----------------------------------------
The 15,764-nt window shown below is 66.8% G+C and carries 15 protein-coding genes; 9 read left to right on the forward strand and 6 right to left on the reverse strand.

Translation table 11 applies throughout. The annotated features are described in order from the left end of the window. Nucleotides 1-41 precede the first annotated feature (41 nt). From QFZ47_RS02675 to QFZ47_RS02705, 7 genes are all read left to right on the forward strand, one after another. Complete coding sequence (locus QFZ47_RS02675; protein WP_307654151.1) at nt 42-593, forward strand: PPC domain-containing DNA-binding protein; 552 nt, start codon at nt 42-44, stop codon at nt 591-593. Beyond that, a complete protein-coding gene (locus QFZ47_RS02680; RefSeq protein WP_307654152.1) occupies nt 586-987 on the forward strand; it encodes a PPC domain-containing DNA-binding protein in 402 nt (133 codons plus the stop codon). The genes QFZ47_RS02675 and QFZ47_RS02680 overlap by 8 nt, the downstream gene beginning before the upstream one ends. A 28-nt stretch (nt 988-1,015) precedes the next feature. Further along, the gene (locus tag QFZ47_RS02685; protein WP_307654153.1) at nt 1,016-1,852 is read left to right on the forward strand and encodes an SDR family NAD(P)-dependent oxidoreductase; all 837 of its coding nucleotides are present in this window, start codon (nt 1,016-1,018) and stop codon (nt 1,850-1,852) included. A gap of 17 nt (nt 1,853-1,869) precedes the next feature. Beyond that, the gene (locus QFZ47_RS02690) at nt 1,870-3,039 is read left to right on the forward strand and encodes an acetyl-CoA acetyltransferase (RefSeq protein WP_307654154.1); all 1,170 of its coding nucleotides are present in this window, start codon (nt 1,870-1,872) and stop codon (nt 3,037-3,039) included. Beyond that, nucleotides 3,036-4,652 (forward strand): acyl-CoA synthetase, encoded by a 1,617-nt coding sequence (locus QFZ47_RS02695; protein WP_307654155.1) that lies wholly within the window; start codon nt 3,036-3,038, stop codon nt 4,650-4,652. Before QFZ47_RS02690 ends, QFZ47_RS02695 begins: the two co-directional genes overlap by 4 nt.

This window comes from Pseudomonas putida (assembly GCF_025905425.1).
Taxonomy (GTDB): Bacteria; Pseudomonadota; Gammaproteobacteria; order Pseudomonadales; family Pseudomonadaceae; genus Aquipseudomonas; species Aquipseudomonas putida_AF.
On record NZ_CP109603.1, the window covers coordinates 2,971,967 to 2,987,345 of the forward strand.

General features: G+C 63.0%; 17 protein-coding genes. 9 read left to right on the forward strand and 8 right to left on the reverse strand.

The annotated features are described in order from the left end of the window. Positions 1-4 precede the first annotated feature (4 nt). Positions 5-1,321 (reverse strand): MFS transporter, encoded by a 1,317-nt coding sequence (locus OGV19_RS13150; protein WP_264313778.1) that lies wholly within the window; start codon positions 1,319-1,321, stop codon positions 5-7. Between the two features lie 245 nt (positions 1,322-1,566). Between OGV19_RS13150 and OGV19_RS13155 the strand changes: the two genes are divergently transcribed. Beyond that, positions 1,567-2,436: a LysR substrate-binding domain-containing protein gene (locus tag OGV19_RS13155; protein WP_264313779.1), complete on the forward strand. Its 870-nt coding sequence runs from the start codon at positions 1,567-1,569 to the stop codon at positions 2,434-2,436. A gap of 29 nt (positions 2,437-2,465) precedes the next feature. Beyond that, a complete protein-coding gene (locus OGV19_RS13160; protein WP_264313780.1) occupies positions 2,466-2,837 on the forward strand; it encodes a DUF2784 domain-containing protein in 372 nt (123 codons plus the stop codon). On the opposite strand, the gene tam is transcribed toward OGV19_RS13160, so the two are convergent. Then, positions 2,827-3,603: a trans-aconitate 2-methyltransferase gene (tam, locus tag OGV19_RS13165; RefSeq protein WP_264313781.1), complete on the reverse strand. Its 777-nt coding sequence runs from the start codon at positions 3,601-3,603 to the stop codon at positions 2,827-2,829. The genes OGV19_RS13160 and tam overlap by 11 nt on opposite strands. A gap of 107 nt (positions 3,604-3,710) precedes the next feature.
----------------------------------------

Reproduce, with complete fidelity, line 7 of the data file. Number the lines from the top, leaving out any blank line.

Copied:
The annotated features are described in order from the left end of the window. Positions 1-4 precede the first annotated feature (4 nt). Positions 5-1,321 (reverse strand): MFS transporter, encoded by a 1,317-nt coding sequence (locus OGV19_RS13150; protein WP_264313778.1) that lies wholly within the window; start codon positions 1,319-1,321, stop codon positions 5-7. Between the two features lie 245 nt (positions 1,322-1,566). Between OGV19_RS13150 and OGV19_RS13155 the strand changes: the two genes are divergently transcribed. Beyond that, positions 1,567-2,436: a LysR substrate-binding domain-containing protein gene (locus tag OGV19_RS13155; protein WP_264313779.1), complete on the forward strand. Its 870-nt coding sequence runs from the start codon at positions 1,567-1,569 to the stop codon at positions 2,434-2,436. A gap of 29 nt (positions 2,437-2,465) precedes the next feature. Beyond that, a complete protein-coding gene (locus OGV19_RS13160; protein WP_264313780.1) occupies positions 2,466-2,837 on the forward strand; it encodes a DUF2784 domain-containing protein in 372 nt (123 codons plus the stop codon). On the opposite strand, the gene tam is transcribed toward OGV19_RS13160, so the two are convergent. Then, positions 2,827-3,603: a trans-aconitate 2-methyltransferase gene (tam, locus tag OGV19_RS13165; RefSeq protein WP_264313781.1), complete on the reverse strand. Its 777-nt coding sequence runs from the start codon at positions 3,601-3,603 to the stop codon at positions 2,827-2,829. The genes OGV19_RS13160 and tam overlap by 11 nt on opposite strands. A gap of 107 nt (positions 3,604-3,710) precedes the next feature.